John Nova Lomax chronicles another pedestrian adventure with drummer pal David Beebe in Houstoned—this time through desolate pockets of Houston’s East Side. Their potion-and-perspiration-soaked journey begins at the southern end of the Fifth Ward.
There, on the corner of Lyons Avenue and McKee, a dry-heaving stray dog in its death throes welcomed us to central Houston’s Chernobyl, a cursed warren of rusty train tracks, crumbling warehouses, and whole blocks that have reverted to wild coastal prairie.
Ruins of an entire neighborhood molder back here – unpainted shotgun shacks collapsing in on themselves scattered around a blocky brick building that looked like it was once a bar or liquor store. It had been stripped of all metal fixtures by street urchins and cut off from the electrical grid, but a sign in the window indicated it was for sale. “Call Bob,” it said. And evidently it was not so long ago a place of some importance, as a street teamer for a rapper named Marcelo had plastered a few promo posters on its door.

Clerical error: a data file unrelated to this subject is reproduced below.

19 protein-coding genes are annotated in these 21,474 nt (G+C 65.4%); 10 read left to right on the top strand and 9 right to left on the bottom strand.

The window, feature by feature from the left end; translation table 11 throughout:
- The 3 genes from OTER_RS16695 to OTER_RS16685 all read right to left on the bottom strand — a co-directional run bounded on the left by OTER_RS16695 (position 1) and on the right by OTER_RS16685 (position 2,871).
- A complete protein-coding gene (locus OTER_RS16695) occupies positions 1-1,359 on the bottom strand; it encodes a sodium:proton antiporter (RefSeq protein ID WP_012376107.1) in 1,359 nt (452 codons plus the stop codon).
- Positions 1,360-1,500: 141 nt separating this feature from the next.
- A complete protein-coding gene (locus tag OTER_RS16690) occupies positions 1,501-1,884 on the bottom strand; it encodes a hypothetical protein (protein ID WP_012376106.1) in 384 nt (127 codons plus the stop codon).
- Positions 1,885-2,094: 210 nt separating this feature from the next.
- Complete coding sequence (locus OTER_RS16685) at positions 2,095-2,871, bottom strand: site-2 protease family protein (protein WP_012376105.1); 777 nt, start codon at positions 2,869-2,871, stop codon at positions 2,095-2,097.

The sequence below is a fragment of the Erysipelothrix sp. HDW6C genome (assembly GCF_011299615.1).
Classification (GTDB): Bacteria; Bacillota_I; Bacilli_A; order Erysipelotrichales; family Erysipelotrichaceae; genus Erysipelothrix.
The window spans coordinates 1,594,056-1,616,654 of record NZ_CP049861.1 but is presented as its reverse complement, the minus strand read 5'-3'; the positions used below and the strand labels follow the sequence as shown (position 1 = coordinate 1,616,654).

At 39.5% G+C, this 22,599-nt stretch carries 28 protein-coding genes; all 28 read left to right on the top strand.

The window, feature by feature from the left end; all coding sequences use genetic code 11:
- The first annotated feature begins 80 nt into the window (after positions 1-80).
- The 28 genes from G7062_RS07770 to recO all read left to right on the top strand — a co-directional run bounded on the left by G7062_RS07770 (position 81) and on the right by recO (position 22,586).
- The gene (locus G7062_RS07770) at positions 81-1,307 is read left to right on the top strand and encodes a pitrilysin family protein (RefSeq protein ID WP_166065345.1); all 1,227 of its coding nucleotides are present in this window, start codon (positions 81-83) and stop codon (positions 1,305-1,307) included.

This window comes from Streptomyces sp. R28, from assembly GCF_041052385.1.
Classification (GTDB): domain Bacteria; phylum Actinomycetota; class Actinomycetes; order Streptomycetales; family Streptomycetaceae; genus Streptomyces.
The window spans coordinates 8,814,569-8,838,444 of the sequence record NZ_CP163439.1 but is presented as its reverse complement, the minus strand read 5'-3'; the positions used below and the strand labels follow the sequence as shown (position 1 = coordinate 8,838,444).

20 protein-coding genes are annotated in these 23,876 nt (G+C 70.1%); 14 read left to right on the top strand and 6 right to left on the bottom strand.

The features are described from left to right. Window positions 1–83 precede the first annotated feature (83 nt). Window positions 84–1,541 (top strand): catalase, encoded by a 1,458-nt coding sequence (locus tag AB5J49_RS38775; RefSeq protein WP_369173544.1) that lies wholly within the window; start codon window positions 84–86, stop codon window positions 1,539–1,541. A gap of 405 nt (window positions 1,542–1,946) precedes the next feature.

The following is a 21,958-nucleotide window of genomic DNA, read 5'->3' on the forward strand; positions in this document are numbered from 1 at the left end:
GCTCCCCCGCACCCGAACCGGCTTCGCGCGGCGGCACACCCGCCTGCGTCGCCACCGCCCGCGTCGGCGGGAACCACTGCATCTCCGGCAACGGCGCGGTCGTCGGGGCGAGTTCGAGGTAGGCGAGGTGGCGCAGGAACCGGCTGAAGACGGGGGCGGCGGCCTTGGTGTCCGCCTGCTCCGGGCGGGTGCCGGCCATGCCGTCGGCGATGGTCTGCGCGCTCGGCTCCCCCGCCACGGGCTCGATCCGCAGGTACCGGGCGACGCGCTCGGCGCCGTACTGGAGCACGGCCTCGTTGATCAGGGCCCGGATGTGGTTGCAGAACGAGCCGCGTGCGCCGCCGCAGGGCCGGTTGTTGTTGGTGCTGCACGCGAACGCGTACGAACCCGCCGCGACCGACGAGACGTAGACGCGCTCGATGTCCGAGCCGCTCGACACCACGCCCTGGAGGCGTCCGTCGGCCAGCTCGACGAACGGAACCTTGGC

Next stop: Clinton Dr., where the “rank stench” of the 69th Street Wastewater Treatment Plant guides their path.
Lord have mercy on Clinton Drive. Save for a couple of islands of activity like the huge fenced-in KBR headquarters (which is rumored to be for sale), Clinton is now little more than a decrepit strip of ruined factories, warehouses fast crumbling into rubble, and decaying 1950s office buildings with broken windows and mold-stained walls.
It reminded me of 19th Century British gadfly William Cobbett’s description of the village of Deal, Sussex: “Deal is a most villainous place. It is full of filthy looking people. Great desolation of abomination has been going on here; tremendous barracks, partly pulled down and partly tumbling down and partly occupied by soldiers. Everything seems upon the perish. I was glad to hurry along through it…”
It wasn’t always such. From the Ship Channel’s opening until the advent of containerized shipping in the early ‘80s, Clinton and surrounding streets were bustling by day and by night, dotted with rice beer-soaked bars with names like the Cesspool, the Worker’s Bar, the Seafarer’s Retreat, the Mermaid Café, Tater’s Last Chance and Dottie’s Snug Harbor.
In those days, it could take a week to unload a cargo ship, and for much of that time, sailors were free to roam the port, dine in the restaurants, carouse in the bars, and find companionship where they may. The same went for the thousands of shore-based workers – the mechanics, channel pilots, stevedores, and tug boat crews.
Neighborhood on the waterfront: Coulda been a contender.
Photo: David Beebe and John Nova Lomax